A Plain and Easy Account of British Fungi; With Especial Reference to the Esculent and Economic Species

A Plain and Easy Account of British Fungi; With Especial Reference to the Esculent and Economic Species

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This historic book may have numerous typos and missing text. Purchasers can usually download a free scanned copy of the original book (without typos) from the publisher. Not indexed. Not illustrated. 1876 edition. Excerpt: ...and is good when dried. Another species of Boletus (B. scaber) is very common in woods, but, though esculent, does not enjoy so good a reputation as the last. The tubes are white or dingy, the stem rather tough, and it is much inferior in respect of size, smell, and flavour to Boletus edulis. Boletus castaneus, a small species with a velvety, cinnamon-coloured pileus and stem, short, white, and afterwards yellowish tubes, and white unchanging flesh, is rarely found in woods, and although eaten on the Continent, is of inferior flavour. An elegant Boletus (B. elegans) is found in woods, especially of firs, which is remarkable for the brilliant golden-yellow tint, and its pileus being viscid in moist weather; the flesh is of a pale yellow, and though said to be eatable, is certainly not worthy of recommendation. Two other species (B. impolitus and B. wstivalis)., also found in woods or woodland pastures, have the reputation of being wholesome. The latter we have seen growing freely in Darenth Wood, Kent; the flesh is firm, of a nutty flavour when raw, and not to be despised when prepared for the table. It will be advisable to caution all who are inexperienced in collecting Boleti for alimentary purposes, and who may yet desire to make trial of them, that numerous species of Boletus are common to Great Britain, and several of these are unwholesome, some decidedly poisonous. If upon cutting or bruising any specimen, it should be found to change colour, it should be rejected. Some species become blue almost immediately upon wounding. Those with reddish stems, or with the edges of the tubes, i. e. the under surface of the pileus, red or crimson, should also be rejected. The large B. satanas, the very name of which conveys suspicion, should be...show more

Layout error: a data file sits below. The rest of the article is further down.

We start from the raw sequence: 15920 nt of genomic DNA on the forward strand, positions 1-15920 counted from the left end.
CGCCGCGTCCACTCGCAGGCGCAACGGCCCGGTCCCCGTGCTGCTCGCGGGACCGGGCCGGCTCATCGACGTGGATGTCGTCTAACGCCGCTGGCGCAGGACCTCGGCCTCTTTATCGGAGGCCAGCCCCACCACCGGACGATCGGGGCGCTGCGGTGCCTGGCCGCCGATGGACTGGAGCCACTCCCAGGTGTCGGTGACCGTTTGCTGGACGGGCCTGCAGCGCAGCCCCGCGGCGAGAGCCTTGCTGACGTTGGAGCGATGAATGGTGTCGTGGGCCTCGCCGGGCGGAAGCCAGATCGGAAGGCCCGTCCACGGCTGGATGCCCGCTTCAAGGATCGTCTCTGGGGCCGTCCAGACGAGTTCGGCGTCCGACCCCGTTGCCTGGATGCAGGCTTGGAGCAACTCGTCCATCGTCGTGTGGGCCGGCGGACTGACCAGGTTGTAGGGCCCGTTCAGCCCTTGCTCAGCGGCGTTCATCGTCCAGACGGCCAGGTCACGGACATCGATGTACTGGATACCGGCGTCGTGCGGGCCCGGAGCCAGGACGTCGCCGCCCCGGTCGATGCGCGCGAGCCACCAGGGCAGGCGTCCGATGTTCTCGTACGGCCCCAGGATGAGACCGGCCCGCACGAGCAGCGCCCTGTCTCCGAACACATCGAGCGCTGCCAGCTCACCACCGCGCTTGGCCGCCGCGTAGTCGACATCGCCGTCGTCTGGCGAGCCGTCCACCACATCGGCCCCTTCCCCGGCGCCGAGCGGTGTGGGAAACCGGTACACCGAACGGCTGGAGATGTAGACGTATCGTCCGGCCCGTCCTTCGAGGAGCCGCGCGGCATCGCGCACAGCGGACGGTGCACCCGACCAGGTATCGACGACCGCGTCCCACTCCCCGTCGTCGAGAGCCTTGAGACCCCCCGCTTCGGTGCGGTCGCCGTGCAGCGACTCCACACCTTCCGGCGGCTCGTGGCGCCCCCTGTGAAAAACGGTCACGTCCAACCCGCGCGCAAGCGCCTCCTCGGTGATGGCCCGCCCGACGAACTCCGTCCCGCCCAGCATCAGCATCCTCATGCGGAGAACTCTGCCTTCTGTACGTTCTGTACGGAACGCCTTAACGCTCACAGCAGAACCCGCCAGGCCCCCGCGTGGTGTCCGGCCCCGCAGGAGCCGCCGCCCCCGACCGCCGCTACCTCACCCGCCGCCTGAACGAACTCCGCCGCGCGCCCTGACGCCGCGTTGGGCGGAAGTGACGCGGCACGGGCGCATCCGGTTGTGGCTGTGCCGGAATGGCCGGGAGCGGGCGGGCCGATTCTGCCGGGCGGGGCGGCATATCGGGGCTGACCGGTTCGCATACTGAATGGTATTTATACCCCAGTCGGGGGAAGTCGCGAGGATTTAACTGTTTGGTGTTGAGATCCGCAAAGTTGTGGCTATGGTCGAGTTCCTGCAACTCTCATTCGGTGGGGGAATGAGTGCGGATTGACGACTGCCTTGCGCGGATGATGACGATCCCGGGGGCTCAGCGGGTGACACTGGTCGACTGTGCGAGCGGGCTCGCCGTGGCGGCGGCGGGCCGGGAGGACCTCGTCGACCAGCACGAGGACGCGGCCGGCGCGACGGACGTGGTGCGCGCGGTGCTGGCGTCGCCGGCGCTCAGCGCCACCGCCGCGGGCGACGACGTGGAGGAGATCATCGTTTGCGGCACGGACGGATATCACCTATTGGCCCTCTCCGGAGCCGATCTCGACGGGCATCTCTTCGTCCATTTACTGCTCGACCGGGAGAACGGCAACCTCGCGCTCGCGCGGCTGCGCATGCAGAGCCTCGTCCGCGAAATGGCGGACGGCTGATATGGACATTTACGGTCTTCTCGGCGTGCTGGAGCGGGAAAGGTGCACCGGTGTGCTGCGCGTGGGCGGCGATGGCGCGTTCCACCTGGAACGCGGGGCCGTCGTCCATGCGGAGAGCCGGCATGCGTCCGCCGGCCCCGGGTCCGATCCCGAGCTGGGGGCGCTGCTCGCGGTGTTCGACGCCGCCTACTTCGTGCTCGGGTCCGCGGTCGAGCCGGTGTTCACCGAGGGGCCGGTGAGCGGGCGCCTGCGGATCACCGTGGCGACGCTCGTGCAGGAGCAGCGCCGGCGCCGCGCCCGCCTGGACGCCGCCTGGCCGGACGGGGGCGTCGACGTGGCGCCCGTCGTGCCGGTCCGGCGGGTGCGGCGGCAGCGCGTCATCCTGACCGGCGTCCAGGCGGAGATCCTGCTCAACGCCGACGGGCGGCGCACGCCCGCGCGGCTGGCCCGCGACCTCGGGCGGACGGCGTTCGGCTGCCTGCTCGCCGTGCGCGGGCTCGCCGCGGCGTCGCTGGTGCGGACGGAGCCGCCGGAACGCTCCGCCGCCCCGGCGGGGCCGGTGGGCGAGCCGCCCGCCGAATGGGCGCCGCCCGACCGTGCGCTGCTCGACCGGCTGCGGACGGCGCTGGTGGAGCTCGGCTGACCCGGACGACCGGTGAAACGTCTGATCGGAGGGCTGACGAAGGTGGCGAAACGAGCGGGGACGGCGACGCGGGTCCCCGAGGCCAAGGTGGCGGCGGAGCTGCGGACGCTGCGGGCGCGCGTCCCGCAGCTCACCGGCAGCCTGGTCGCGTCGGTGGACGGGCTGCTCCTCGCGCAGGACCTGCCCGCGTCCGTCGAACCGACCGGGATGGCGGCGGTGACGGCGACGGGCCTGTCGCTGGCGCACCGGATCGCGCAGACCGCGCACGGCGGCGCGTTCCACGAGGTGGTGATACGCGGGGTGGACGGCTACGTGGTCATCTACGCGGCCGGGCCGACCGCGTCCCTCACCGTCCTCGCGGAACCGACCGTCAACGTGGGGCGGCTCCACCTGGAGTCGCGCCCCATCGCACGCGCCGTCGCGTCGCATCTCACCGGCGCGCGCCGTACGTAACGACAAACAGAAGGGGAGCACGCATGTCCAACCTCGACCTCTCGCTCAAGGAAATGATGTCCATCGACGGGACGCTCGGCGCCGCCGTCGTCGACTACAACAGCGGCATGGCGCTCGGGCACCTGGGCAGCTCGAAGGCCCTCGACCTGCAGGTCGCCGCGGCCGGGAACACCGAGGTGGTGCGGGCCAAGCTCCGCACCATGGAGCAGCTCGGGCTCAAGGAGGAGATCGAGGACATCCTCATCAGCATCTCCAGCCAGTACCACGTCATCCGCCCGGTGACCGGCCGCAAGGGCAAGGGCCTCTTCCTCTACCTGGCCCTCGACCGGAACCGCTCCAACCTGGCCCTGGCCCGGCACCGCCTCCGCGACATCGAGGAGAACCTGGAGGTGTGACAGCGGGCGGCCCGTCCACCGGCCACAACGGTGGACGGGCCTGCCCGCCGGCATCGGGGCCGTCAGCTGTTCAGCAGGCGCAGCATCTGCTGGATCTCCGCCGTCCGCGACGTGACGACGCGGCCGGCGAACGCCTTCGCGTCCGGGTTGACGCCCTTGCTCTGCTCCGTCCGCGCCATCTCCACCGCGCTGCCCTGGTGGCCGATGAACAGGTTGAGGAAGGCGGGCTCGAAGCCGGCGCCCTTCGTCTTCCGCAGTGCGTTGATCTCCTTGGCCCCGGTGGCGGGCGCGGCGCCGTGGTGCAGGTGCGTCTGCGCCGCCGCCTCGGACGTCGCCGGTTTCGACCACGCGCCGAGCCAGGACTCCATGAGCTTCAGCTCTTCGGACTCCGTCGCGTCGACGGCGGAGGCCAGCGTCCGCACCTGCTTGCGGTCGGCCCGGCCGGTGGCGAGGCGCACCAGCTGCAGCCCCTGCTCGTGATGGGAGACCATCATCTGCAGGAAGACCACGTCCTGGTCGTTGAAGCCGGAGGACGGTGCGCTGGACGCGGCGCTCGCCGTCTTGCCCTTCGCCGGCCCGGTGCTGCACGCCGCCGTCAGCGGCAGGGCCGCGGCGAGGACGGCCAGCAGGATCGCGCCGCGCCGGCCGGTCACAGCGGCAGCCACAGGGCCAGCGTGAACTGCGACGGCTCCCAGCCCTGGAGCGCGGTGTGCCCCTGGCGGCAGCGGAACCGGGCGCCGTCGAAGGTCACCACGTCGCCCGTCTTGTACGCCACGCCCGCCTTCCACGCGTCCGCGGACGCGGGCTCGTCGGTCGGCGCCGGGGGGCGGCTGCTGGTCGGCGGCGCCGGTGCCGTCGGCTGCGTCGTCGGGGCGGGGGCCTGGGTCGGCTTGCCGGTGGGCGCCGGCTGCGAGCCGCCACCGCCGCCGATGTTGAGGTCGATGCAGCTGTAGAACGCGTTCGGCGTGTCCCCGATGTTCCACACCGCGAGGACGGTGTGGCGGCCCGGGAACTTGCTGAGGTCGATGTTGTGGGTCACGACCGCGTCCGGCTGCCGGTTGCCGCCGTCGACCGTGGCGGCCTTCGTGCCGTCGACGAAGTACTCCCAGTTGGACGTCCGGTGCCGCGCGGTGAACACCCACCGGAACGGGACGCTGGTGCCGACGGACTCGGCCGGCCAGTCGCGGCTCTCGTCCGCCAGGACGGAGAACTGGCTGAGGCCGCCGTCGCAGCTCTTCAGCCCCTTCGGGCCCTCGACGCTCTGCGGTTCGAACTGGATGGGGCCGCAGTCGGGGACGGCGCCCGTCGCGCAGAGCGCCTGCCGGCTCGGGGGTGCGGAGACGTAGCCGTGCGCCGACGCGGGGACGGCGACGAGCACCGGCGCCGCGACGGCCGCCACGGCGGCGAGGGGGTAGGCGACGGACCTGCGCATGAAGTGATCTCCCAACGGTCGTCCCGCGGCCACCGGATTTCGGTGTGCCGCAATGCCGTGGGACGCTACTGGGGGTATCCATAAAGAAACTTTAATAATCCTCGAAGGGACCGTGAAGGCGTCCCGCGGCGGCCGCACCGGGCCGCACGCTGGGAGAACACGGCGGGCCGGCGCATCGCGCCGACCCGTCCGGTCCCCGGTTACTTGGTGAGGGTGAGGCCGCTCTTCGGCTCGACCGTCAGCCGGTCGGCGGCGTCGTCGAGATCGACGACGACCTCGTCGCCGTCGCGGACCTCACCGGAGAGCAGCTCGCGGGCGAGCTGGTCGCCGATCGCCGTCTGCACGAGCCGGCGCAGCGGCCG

Product details

  • Paperback | 42 pages
  • 189 x 246 x 2mm | 95g
  • Rarebooksclub.com
  • United States
  • English
  • black & white illustrations
  • 1236919505
  • 9781236919502